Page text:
"According to Belova and Varentsova (1962), the tincture of chaga should be made 1:10 (weight to volume) preserved with 10% ethanol. The solids content of the tincture should be about 2-2.3%, but that of the decoction made by heating the powdered fruiting body to 80 degrees centrigrade for 1 hour is 6-9%. The decoction can be filtered, concentrated under vacuum to 20% solids and then either preserved with 10% ethanol or dried to a powder in a food dehydrator (Yakimov et al, 1961). Andreeva (1961) found that the maximum extraction of a polyphenol mixture was highest at 100 degrees centigrade, but that a self-condensation reaction changed the composition of the extract at higher temperatures." [Myco Bone]

"Chaga (Inonotus obliquus) was traditionally used to treat TB; ulcers; digestive, heart, and liver cancers; and was actually approved as an anticancer drug in Russia in the 1950s." [Myco Bone]

"The mushroom Inonotus obliquus (Fr.) Pilat (Hymenochaetaceae) has been widely used in folk medicine in Russia, Poland, and most of the Baltic countries to improve overall health and prevent various diseases such as cancer, cardiovascular disease, and diabetes. Traditionally, I. obliquus has been taken in the form of a hot water extract prepared from a small piece of the mushroom (1-2 g) or one tablespoon of crushed mushroom. This produces an aqueous extract, which is taken as a dose of three cups per day." [Rai PM]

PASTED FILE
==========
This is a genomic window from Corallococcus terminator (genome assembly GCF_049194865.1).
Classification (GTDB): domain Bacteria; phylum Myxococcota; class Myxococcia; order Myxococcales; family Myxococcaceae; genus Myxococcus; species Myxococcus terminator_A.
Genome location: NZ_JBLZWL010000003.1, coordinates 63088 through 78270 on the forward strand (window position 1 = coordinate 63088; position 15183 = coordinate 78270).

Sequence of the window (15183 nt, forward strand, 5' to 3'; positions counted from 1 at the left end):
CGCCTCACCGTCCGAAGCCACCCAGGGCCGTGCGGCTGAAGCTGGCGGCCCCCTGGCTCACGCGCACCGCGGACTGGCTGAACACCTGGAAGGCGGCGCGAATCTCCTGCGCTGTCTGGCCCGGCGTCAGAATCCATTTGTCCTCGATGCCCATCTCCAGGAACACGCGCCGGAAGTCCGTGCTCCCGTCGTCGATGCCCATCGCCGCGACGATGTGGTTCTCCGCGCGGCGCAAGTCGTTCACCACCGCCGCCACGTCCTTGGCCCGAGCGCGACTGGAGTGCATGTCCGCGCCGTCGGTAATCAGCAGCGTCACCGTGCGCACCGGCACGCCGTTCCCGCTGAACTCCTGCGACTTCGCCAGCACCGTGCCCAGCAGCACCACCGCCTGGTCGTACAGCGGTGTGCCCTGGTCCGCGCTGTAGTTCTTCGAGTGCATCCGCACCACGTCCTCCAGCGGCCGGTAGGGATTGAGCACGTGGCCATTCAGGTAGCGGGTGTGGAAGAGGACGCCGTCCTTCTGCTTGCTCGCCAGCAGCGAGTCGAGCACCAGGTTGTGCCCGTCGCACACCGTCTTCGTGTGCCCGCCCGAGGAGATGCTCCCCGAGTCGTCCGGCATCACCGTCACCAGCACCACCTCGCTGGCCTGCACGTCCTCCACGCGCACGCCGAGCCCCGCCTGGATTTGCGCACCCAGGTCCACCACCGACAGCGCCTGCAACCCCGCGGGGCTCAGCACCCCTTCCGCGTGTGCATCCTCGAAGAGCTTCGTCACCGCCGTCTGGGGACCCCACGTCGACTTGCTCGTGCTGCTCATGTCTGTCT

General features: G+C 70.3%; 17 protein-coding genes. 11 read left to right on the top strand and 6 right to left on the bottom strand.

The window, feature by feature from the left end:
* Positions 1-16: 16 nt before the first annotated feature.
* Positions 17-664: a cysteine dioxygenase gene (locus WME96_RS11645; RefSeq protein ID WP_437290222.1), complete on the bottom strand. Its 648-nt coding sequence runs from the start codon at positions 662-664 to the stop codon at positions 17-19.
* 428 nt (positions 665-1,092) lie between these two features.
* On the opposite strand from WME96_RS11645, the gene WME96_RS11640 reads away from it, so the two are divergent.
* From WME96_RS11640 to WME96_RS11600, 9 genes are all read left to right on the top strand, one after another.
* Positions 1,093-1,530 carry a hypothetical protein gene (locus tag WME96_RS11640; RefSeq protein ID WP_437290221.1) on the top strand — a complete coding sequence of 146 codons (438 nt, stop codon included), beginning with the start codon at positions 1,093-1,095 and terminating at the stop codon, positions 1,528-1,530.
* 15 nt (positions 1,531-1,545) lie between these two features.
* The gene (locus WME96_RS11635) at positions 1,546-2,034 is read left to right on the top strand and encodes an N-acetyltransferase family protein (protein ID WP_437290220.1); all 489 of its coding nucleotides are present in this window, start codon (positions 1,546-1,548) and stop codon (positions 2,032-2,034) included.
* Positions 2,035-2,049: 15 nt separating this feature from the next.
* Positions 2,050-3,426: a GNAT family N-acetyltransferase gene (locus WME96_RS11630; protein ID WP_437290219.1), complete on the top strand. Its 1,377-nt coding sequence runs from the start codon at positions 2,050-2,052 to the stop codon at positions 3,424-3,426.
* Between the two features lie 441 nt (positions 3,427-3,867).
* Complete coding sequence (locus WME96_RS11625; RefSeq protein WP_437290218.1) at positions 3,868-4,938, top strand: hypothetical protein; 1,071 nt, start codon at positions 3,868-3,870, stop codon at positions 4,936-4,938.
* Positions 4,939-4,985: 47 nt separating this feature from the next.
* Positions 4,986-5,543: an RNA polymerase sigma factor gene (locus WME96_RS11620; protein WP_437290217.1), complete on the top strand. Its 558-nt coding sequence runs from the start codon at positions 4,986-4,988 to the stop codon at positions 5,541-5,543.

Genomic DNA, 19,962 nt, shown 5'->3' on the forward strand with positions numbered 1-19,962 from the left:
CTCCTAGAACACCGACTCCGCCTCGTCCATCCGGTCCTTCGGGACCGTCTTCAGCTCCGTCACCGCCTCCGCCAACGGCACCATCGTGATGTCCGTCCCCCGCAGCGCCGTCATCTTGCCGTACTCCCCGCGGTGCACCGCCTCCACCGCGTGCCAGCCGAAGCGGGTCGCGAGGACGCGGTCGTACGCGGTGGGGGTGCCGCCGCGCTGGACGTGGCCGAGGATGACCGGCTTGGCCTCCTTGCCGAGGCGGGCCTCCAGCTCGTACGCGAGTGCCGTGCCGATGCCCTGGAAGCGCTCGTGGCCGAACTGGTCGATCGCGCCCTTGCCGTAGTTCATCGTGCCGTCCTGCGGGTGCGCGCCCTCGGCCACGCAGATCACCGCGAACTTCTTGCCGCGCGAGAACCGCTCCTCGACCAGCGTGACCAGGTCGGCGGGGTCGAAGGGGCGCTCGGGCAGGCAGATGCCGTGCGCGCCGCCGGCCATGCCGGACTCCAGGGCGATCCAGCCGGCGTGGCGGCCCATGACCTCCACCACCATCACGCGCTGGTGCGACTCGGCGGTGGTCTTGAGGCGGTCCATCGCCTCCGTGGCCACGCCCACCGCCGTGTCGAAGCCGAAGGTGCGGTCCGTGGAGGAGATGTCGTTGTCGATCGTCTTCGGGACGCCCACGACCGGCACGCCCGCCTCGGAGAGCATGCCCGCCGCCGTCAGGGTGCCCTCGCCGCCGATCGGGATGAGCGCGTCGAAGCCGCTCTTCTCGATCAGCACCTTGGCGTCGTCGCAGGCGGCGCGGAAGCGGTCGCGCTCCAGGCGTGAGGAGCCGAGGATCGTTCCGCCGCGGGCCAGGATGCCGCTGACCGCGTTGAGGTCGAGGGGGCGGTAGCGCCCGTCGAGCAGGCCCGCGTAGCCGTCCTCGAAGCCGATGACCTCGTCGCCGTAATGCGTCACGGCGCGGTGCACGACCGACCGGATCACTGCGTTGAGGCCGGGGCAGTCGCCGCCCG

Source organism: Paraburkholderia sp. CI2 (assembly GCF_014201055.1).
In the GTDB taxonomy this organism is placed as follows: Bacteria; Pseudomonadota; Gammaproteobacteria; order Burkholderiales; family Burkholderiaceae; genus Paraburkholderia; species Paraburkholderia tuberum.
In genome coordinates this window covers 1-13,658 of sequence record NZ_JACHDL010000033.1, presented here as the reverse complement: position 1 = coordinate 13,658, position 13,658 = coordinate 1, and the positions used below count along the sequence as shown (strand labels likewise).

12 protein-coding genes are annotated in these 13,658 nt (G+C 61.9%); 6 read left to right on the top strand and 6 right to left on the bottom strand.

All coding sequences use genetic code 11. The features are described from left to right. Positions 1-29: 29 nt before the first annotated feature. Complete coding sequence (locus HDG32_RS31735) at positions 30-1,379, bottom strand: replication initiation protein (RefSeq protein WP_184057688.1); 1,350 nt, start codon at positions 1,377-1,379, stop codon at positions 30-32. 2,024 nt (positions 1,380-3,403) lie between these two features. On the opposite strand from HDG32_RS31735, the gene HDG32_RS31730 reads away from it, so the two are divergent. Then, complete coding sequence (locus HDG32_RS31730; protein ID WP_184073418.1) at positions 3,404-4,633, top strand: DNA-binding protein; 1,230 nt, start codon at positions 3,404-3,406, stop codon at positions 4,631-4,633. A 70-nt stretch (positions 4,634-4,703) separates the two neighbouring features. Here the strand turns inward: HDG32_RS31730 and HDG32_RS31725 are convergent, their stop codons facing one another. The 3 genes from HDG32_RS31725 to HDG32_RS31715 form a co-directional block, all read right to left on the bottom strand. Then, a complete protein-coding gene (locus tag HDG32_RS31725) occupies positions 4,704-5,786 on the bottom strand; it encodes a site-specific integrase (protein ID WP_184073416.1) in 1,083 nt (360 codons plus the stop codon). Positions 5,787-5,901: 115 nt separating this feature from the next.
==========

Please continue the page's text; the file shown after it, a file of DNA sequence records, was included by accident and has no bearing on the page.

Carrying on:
Phytochemicals

"In animals, a water extract of chaga at non-toxic doses showed activity against carcinoma (Kier, 1961). The identity of the active compound(s) responsible for the antitumor activity is still under discussion. Some researchers point to the triterpenes, especially obliquol, (Grzybek et al, 1983). However, these compounds occur in very small amounts (less than 0.2%) in the official Russian anticancer remedy Befungin, as does the proven anticarcinogenic compound, a pteroiloglatamic acid derivative (Grzybek et al, 1983)." [MM Hobbs]

"Although lanostane-type compounds are common in wood-rotting fungi, lanosterol has been isolated only from I. obliquus, Fomitopsis pinicola, and Fomes pini (Munro and Musgrave 1971, Yokoyama et al. 1975)." [Bajaj MAPS 6]

Styrylpyrone hispidin "This pigment was originally isolated from Inonotus hispidus, a fungus found in clumps on fallen trees and amongst leaf litter." [ChemofFungi]

Activities

"Antitumor activity was only found from extracts prepared by lengthy heating or “decocting,” which investigators noted was the means of preparation used in folk medicine. Infusions, prepared by steeping the plant material, were not active against the tumor systems tested (Lucas, 1959)." [MM Hobbs]

Use of Other Related Sp.

Other Local Species

"Marx (1969) found that an isolate of L.[Lactaria] deliciosus inhibited a number of fungi pathogenic to pine such as Phytophthora cinnamomi Rands, Rhizoctonia repens Bernard and Inonotus circinatus (Fr.)" [Cairney EF]

"For example, Inonotus hispidus is capable of selectively hydroxylating phenyacetic acid to 4-hydroxy-phenylacetic acid, but the spacetime yield is much too low for an industrial process." [Esser IA]

"Inonotus hispidus, which produces styrylpyrones (hispidin) and derivatives ofcaffeic acid (hispolon) as pigments, has been suggested as a valuable source of new drugs (Pilgrim et al., 1997)." [????]

Journals of Interest

References

[E-flora] Inonotus obliquus, http://linnet.geog.ubc.ca/Atlas/Atlas.aspx?sciname=Inonotus%20obliquus&redblue=Both&lifeform=14, Accessed April 3, 2019


Page last modified on Wednesday, April 3, 2019 7:28 AM